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Friday, June 28, 2013

In Search of Humanity:The Tradition of Jewish Thought

This latest series of lectures on what it means to be 'human' began with a thought-provoking lecture by the American theologian Professor Alan Mittleman from the Jewish Theological Seminary in New York. Mittleman began by explaining why believing in God is more compelling than believing in science and how Jewish thinking can engage with present non-theist philosophical thought.

He presented an excellent review of the history of the philosophical view of God from the ennobling of humanity in the Renaissance toward the scientific point of view that humanity is not special, that science has no room for the soul.  So the question for the believer is how we can be part of and apart from nature. The challenge, he said, is to reclaim the idea that humans are made in the image of God.

Jewish texts understand that humans are special and problematic; that the nature of God is not random and accidental. We were given several texts for study that proved to be not only interesting but very instructive. Rabbinical scholars of the Talmud have a rich history of debate and argument. He gave us one wonderful text in which God and the angels argue about the wisdom of creating man. Somehow the texts became alive, often humorous and the debate and argument between scholars not one of enmity but of growth.

I particularly liked this example which began:

R. Simon said: When the Holy One, blessed be He, came to create Adam, the ministering angels formed themselves into groups and parties, some of them saying,

‘Let him be created,’
whilst others urged ‘Let him not be created.’
Thus it is written, Love and Truth fought together, Righteousness and Peace combated each other...
The passage ends
While the ministering angels were arguing with each other and disputing with each other, the Holy One, blessed be He, created him. Said He to them: ‘What can ye avail? Man has already been made!’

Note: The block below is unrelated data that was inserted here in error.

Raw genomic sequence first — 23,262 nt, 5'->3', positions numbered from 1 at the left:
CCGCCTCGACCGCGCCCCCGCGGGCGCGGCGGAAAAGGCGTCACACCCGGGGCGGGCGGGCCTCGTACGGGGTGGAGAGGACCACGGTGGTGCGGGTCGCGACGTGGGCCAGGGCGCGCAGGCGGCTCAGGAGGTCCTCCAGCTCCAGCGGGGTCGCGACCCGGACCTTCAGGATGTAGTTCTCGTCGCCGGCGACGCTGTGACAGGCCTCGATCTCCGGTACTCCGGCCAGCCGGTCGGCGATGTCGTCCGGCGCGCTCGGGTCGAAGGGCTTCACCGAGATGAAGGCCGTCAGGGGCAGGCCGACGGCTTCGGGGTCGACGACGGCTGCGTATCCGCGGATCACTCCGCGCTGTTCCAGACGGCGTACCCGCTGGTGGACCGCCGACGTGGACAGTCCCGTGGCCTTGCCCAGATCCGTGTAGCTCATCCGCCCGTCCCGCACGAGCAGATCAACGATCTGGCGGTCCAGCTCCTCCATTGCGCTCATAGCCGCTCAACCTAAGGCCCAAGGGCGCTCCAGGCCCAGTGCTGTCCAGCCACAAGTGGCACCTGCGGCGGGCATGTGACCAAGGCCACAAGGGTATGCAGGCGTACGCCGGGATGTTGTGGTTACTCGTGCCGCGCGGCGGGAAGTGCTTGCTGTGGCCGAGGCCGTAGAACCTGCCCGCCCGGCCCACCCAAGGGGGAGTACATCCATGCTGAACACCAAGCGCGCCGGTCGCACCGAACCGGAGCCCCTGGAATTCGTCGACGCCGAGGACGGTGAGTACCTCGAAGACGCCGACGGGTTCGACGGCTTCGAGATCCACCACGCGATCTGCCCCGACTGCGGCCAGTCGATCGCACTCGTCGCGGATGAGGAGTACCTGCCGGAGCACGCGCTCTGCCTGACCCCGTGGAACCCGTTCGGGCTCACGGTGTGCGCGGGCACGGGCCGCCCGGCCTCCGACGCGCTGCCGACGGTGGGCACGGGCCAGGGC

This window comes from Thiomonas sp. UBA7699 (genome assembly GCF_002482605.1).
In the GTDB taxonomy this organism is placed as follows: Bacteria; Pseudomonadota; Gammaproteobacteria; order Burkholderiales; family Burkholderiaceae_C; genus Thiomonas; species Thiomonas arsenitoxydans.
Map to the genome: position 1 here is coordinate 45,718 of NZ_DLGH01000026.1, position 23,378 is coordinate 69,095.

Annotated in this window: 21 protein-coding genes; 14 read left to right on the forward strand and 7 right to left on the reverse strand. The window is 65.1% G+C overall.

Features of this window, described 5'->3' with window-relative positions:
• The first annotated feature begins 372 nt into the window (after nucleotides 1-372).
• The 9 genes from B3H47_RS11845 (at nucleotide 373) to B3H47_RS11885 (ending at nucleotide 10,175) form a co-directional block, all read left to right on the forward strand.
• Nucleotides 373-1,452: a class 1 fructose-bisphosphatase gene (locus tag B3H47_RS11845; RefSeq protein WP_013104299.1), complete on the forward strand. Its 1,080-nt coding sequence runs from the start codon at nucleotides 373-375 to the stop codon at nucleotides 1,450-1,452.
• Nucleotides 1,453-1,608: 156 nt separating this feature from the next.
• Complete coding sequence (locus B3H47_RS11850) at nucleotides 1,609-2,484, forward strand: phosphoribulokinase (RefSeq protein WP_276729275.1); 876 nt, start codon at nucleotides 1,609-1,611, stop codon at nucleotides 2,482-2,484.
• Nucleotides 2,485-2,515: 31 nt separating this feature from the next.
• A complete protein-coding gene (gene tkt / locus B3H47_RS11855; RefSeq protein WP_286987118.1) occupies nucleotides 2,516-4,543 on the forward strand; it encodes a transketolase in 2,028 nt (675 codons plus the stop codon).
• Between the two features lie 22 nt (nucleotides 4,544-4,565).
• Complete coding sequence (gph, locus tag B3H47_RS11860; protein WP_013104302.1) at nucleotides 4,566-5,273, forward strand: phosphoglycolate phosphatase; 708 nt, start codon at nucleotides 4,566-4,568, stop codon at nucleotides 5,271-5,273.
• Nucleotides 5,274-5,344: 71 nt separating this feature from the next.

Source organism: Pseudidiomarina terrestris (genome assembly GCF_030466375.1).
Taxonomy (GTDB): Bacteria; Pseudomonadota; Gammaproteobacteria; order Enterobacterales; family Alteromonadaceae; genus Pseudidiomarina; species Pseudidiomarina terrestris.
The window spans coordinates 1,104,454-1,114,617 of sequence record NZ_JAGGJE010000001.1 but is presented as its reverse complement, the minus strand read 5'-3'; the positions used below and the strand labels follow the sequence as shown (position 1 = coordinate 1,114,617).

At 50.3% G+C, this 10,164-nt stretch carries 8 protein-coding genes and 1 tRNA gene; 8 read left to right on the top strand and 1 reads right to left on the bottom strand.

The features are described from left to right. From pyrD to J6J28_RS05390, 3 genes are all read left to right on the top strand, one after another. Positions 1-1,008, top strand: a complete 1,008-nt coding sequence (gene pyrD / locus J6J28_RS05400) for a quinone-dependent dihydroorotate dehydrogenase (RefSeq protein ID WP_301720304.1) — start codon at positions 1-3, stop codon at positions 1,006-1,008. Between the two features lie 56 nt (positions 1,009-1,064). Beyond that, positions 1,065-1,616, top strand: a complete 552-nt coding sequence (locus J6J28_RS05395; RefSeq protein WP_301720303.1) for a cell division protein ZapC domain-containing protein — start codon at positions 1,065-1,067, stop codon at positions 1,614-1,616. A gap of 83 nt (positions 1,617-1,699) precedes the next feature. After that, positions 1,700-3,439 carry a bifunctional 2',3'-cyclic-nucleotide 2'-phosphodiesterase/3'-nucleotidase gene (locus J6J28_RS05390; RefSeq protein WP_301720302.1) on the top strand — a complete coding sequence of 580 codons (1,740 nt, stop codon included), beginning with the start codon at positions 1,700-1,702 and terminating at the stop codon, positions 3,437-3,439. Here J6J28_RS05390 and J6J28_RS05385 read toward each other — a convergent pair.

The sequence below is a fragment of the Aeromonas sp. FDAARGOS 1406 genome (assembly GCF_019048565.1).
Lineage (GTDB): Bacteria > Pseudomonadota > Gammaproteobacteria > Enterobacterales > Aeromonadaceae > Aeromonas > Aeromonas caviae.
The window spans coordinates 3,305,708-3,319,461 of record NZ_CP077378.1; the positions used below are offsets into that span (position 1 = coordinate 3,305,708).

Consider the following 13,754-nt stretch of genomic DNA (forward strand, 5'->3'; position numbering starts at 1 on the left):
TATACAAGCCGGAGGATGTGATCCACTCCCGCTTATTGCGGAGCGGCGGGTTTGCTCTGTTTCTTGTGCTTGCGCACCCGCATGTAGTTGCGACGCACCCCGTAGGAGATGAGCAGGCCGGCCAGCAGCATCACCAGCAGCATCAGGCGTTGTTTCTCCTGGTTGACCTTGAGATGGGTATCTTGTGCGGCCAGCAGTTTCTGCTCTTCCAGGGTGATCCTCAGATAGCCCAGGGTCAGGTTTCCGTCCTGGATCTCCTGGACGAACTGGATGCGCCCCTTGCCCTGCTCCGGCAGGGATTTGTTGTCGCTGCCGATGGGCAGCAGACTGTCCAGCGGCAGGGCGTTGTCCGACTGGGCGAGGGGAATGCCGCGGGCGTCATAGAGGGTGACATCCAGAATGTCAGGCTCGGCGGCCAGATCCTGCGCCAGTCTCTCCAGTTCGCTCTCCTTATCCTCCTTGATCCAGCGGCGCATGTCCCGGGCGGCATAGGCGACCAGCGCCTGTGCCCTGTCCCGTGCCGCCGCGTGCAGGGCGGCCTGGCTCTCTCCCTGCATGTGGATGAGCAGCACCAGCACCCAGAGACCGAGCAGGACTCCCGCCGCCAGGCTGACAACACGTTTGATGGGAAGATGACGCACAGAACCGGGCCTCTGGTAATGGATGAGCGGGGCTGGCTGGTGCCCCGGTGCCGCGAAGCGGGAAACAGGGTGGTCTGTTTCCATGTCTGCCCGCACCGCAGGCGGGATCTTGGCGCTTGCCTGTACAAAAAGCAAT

What appealed to me about the entire passage  is the humanness  of the heavenly debate. I could see ourselves reflected in the arguing and debating, as well as in the resolution of the Final Authority! For me it was a new perspective in the nature of who we are and how we are: just below the angels and at the same time in the image of God.

Judaism, Mittleman said, is a work in progress. There is no dogma in Judaism – you cannot command belief, so there is tremendous openness about what you think. It is a proliferation of arguments because it is never clear as to what is the right thing to do. Human beings are complex; Judaism is a ‘Community of Interpretation’ asking questions instead of making assertions.

It is also in keeping with what I learned about Jewish thought a few weeks ago when I attended a lecture about Martin Buber : God is the “Eternal Thou”. The ‘sacred’ is here and now, and can be listened to in the present. God is to be ‘heard’ or ‘listened to’. God as a person is indispensible.  Event upon event calls upon the human person to endure and to be open to the demand of the Divine because “where there is a need there is an obligation.”

I came away with my Christian perspective but seeing Jesus very much as a rabbinical scholar. I remembered John’s Gospel, In the beginning was the word and the word was with God and the word was God. So it seems to me that our humanity is involved in an on-going conversation of revelation, forever and ever, Amen...

18 comments:

  1. I would convert, except I can't let go of Christmas!